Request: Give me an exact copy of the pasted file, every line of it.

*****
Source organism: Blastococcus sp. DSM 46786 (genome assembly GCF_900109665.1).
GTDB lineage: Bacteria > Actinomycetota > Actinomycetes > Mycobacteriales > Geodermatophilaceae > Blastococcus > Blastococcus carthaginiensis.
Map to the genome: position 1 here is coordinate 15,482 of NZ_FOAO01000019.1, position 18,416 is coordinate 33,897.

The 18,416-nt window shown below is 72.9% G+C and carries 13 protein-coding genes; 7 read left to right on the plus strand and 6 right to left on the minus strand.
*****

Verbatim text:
Source organism: Blastococcus sp. DSM 46786 (genome assembly GCF_900109665.1).
GTDB lineage: Bacteria > Actinomycetota > Actinomycetes > Mycobacteriales > Geodermatophilaceae > Blastococcus > Blastococcus carthaginiensis.
Map to the genome: position 1 here is coordinate 15,482 of NZ_FOAO01000019.1, position 18,416 is coordinate 33,897.

The 18,416-nt window shown below is 72.9% G+C and carries 13 protein-coding genes; 7 read left to right on the plus strand and 6 right to left on the minus strand.